One of Ron's definitive character traits is his hatred for the goverment and his lack of desire to work for it. In 2019, Nick Offerman would portray an American ambassador in Good Omens (2019), a job associated with the goverment.
Ingrid de Forest, played by Kristen Bell, has a polite upper-class smugness and frequently namedrops celebrities. Michael Schur's next show would star Bell as the rival to a character, Tahani, who ramps Ingrid's traits Up to Eleven.
The "codenames" scene is one of the show's most quoted; in the same vein as Brooklyn Nine-Nine, fans seem to love mapping it onto other characters (i.e. the gang from The Magic School Bus in one fanfic).
The Afraid to Ask Andy: "I don't know what X is... and at this point I'm too afraid to ask."
Tom and Donna's "Treat yo'self!" for anytime you're debating making that self-indulgent purchase.
Andy gasping at the end of the Season 5 finale.
"I have done nothing wrong in my life. Ever." "I know this, and I love you."
The entirety of the Cold Open for "The Fight" has become extremely popular crossover fuel, almost rivaling the "codenames" scene.
Despite being a deliberately unflattering (or at least a lighthearted jab) portrayal of them, many libertarians love Ron Swanson.
Although there are some libertarians who accept Ron's views as a literal representation of their own, many others recognize that a man who giggles at the thought of slashing the budget is meant to parody their views on government spending. His unequivocal acceptance of women, minorities, and LGBT people, coupled with his willingness to roll up his sleeves and help people solve problems with hard work and no government interference, however, are qualities many libertarians admire.
Similarly, a lot of people who actually work in local government love this show. Mainly because the show doesn't exaggerate as much as you'd think.
Ditto for people who live in or grew up in small, conservative towns in Flyover Country, the same sort of towns that Pawnee satirizes. Many have commented that the show isn't too far off the mark.
Most librarians who watch the show find Leslie's hatred of the library (and her enemy, the truly evil Scary Librarian Tammy Two) to be utterly hilarious. "Punk-ass book jockey!" in particular is quoted, being put on mugs, t-shirts, Twitter handles, and more.
Misaimed Fandom: More than a few viewers have remarked on how they love Ron's political stances and how "it's about time someone spoke for us on TV." Naturally, this completely ignores how Ron is meant to parody libertarian views on how you can never trust the government and refuse federal aid and he's not meant to be emulated. It is muddled when the writers frequently show him as a mutual foil with Leslie; when her more hair-brained ideas fail it's usually well after he called out exactly why they would. He's also a staunch feminist, not remotely racist, and a low-key LGBT ally instead of being a generic Conservative straw-man who just hates paying taxes like most Libertarians on TV. His positive qualities are likely what causes libertarians to identify with his character, especially since those qualities (LGBT ally, egalitarian, not racist) fit well within the live-and-let-live mindset many libertarians espouse. This helps the parody aspect of his character come across as a good-natured jab at the more outlandish arguments libertarians are known to make.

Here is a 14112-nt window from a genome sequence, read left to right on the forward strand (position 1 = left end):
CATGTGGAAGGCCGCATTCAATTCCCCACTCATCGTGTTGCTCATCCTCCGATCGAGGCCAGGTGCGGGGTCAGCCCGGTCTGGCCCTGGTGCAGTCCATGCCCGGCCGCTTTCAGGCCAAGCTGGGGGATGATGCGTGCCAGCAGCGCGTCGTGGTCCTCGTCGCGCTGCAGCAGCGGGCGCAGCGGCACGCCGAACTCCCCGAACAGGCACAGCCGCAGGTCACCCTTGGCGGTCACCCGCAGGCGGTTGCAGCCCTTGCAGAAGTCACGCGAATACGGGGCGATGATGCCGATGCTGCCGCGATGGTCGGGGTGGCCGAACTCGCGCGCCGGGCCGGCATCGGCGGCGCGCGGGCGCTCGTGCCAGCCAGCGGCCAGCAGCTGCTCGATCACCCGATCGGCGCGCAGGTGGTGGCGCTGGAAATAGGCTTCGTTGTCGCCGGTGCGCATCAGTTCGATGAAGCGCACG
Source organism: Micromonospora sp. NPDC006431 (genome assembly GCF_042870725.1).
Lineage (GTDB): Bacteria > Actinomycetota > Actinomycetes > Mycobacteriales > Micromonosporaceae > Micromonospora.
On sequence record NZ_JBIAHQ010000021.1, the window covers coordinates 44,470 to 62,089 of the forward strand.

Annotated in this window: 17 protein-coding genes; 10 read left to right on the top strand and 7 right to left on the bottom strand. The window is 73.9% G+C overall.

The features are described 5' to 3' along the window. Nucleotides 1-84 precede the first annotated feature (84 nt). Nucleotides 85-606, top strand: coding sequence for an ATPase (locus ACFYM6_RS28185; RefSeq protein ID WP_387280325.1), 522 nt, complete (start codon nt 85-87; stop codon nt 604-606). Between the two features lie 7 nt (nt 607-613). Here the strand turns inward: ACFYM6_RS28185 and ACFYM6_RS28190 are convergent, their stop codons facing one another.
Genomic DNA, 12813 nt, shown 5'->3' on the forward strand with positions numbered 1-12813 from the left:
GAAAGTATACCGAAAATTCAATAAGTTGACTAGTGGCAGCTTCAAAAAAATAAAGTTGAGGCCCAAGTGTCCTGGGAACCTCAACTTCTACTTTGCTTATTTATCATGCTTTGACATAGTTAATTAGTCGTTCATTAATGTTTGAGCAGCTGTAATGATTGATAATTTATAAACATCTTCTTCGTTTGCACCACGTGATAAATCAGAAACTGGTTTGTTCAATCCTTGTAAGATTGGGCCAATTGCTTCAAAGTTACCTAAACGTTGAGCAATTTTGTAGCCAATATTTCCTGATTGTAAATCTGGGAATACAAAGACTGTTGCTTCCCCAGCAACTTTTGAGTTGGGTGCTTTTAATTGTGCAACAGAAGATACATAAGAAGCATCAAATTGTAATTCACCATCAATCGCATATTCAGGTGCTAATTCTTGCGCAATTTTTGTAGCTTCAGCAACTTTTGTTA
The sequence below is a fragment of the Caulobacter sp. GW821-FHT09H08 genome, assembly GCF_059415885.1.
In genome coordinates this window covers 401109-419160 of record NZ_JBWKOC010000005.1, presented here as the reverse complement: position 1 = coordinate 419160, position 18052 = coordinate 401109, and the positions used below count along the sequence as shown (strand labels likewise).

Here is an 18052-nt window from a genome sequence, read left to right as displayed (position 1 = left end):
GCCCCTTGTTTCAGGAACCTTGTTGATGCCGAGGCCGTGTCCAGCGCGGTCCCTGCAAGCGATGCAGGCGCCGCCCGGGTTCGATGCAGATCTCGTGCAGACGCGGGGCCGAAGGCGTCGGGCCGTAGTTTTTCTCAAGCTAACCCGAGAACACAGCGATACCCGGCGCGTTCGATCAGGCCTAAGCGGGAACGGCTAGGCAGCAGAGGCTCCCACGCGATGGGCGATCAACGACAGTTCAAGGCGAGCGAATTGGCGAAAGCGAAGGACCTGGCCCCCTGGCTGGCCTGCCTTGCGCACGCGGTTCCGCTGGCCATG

Moe: Leslie. She's just so happy and sparkly all the time!
As part of Season 1's Early Installment Weirdness, Andy was written as an immature and idiotic Hate Sink, serving as Ann's lazy, deadbeat boyfriend whom she needed to drop so she can be with Mark. In the second season, after Ann broke up with him, he was retooled to be more sympathetic and underwent Character Development by becoming a bit more mature and self-sufficient, the Ship Tease with April furthering this. He quickly became one of the show's most popular characters as a result.
To a lesser extent, Chris. Fans generally felt that he was a bit flat and his overwhelming positivity and propensity for being Innocently Insensitive to be grating. In Seasons 4 and 5, opinions began to turn more favorably for him with the show deconstructing his Pollyanna-ish traits into a load of personal problems that made him a more Rounded Character, and his going to therapy further solidified his rescuing.
Craig, when first introduced in Season 6 as the Sixth Ranger of the Parks and Rec staff, was an annoying, constantly screaming, always antagonistic drama queen. This came to a front when he selfishly became angry that Ben and Leslie were having triplets, taking away from the fact that he successfully ran the auction without them, which angered many of the fans. Then he went through therapy in the Time Skip between Seasons 6 and 7, so his shouting and anger issues are toned down drastically, leading to a more positive reception.